Editor’s note: As part of Domestic Violence Awareness Month, we are featuring Courage Connection, an agency in Champaign dedicated to providing support and services to those who have or are experiencing domestic violence.
By Kelly Youngblood
With one in three women expected to face domestic violence in her lifetime, there’s a good chance you or someone you know has dealt with it personally.
But a local organization wants to spread the word that no one has to suffer in silence.
Guided by a mission that all community members deserve the education, resources and support to live in safe and healthy relationships, Courage Connection provides free and confidential domestic violence support and services to residents of Champaign, Piatt, Ford and Douglas counties.
Courage Connection’s roots go back to 1971, with parent agencies, A Woman’s Place and the Center for Women in Transition, laying the foundation.
Today, Courage Connection provides emergency shelter, 24/7 hotline support, legal advocacy, counseling/support groups, rapid rehousing services, bilingual support, and community education to more than 10,000 unique individuals every year.
With a staff of 30, Courage Connection operates 24 hours a day, 7 days a week helping clients through counseling; manning a domestic violence hotline; finding stable housing situations; and helping attain orders of protection. So far this year, they’ve assisted in getting more than 800 orders of protection.
Elizabeth McGreal Cook, the CEO of Courage Connection, said the key to the agency’s success is its team of employees and their expertise.
“We have the most amazing team at Courage Connection. I can’t say enough about their spirit, work ethic and professionalism. They’re just so good at what they do,” said Cook.
The staff at Courage Connection faced one of its biggest challenges yet this year when it was forced to come up with its own version of pandemic planning. But Cook said they decided early on they were “all in” and began adapting to ensure no services were discontinued.
Within 48 hours of the stay-at-home order in March, counselors switched to virtual counseling and support groups went to a video platform. To provide safety and security to residents living communally, clients were moved to local hotels to properly social distance.
Worried about hotline calls dropping, they decided to really push awareness — delivering mass mailings to 37,000 households and distributing thousands of fliers to apartment complexes to get the word out that they were still open for business.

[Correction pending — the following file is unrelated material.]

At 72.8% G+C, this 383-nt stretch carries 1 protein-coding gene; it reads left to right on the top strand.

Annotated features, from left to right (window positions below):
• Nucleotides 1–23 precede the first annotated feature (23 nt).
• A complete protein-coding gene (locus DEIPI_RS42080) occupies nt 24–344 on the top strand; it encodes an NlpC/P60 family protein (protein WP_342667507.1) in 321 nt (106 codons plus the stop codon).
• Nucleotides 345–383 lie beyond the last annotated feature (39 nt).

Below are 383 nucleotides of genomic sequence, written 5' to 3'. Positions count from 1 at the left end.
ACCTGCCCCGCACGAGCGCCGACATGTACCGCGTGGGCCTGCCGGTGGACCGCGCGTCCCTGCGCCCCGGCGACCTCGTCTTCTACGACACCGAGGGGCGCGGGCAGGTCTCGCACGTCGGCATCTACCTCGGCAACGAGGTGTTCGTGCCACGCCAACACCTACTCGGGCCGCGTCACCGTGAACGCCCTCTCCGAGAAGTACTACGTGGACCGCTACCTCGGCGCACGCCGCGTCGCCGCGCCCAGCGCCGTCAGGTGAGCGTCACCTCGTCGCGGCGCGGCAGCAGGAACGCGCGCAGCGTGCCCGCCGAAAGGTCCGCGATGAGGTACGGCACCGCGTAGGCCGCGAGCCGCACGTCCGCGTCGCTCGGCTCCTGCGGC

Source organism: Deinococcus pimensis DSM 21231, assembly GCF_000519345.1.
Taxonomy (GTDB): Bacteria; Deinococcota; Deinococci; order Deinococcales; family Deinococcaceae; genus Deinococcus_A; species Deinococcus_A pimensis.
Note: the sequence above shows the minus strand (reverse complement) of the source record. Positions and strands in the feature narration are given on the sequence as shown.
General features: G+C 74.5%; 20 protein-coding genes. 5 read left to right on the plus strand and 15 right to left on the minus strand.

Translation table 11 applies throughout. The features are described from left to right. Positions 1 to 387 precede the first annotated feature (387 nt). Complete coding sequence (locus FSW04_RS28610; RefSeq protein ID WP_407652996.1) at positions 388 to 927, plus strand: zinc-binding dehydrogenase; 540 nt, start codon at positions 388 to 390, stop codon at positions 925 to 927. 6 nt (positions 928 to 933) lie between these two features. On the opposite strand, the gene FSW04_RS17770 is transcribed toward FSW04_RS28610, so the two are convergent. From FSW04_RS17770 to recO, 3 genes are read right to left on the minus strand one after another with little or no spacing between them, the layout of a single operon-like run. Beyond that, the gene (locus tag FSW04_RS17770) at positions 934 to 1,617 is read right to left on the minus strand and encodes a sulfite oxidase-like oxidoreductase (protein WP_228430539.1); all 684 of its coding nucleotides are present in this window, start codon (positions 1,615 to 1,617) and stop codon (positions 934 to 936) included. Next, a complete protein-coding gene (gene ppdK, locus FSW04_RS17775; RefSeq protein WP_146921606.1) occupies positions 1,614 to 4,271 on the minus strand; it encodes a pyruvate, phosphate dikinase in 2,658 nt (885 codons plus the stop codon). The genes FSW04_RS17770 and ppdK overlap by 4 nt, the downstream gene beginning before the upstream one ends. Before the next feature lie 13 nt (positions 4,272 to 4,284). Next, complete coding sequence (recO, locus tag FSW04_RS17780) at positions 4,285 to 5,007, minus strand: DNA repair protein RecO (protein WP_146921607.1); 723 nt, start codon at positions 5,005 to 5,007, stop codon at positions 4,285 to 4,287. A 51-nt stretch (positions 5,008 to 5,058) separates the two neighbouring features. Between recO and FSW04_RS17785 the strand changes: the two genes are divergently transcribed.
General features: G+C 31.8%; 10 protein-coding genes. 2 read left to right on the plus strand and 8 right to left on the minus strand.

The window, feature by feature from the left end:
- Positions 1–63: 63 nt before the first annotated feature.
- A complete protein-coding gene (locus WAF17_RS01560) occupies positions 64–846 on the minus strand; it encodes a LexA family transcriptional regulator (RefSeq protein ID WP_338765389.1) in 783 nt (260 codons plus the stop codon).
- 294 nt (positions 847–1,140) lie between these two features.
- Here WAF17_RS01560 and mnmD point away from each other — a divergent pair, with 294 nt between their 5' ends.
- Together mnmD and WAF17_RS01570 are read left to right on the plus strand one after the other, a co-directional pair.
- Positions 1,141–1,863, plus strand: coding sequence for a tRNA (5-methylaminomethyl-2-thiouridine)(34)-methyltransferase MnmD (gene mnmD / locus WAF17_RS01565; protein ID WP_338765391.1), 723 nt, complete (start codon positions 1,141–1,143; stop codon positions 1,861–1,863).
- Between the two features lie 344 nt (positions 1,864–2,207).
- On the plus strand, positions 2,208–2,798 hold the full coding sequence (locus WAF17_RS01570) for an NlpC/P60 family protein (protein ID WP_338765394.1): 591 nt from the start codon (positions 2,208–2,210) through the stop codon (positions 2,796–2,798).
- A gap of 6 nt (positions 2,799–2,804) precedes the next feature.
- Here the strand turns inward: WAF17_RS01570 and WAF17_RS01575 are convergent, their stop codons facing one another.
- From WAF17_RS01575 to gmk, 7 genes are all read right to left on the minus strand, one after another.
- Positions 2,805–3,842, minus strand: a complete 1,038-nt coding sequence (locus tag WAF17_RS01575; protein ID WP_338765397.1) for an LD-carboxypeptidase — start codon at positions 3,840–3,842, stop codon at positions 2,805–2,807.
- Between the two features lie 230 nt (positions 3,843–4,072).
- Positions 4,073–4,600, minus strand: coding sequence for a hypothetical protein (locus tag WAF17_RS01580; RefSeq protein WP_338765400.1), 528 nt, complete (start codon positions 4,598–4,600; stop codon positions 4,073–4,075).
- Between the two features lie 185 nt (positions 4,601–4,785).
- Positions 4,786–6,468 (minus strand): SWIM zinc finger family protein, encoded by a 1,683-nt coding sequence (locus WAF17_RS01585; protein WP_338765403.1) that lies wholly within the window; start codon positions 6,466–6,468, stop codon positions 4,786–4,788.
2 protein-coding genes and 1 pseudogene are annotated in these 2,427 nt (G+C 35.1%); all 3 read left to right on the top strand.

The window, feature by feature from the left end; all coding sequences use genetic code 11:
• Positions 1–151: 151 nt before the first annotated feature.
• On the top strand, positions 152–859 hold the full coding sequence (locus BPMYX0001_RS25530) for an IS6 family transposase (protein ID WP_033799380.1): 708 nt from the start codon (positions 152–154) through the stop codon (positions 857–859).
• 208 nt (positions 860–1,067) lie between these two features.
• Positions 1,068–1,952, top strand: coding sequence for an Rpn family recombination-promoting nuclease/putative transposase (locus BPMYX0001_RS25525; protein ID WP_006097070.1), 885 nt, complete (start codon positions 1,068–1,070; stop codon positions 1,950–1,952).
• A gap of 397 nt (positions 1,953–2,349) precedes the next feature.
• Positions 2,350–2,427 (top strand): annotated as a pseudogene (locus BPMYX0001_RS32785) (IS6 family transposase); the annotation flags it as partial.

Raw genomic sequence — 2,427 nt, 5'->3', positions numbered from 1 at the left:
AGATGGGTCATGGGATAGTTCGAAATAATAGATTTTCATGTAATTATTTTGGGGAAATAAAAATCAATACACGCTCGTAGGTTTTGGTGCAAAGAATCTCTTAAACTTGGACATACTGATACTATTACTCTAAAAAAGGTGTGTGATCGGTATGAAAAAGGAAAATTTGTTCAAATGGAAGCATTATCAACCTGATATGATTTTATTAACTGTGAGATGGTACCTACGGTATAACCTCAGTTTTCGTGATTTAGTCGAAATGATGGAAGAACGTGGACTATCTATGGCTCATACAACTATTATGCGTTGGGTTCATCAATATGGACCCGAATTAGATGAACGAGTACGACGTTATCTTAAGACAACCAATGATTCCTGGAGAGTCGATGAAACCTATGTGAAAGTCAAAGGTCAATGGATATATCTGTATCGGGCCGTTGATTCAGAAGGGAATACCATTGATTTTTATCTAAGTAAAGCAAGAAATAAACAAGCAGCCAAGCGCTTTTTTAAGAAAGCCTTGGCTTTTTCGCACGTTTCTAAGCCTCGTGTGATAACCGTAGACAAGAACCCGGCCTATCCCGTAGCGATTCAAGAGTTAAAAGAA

The results of their efforts were heartening and a little surprising. Overall, the number of clients they serve now is higher than it was a year ago.
Without transportation or child care concerns, the virtual counseling model has been very beneficial for clients.
“What we found is that sometimes virtual counseling is actually a better fit,” Cook said. “Just because you can’t get to us doesn’t mean we can’t get to you.”
Cook feels fortunate the experience presented the opportunity for more service innovation. “The silver lining is having an even stronger approach to what we do.”
Cook credits the Courage Connection team, including a supportive and engaged Board of Directors, for getting them to where they are today.
The job may be challenging, but the reward is great, especially when they see a client recover from domestic abuse.
Osajuli Cravens, marketing and communications manager, said in her position she’s experienced both heartbreak and pride. “We get those phone calls. ‘You helped me and I just want to give back.'”
Cravens said a man who lived in the women’s shelter in the 1980s as a child with his mother called out of the blue last year just to say thank you.
Cook can recall occasions where she’s been in public wearing a Courage Connection t-shirt and former clients have approached her just to disclose their appreciation.
“It’s amazing,” Cook said. “Those intimate moments you have with people when they know you work here.”
If you or someone you know needs help dealing with domestic violence, call the Courage Connection hotline at (217) 384-4390 or (877) 384-4390. For more information about partnering with Courage Connection, call (217) 352-7152 or visit www.courageconection.org.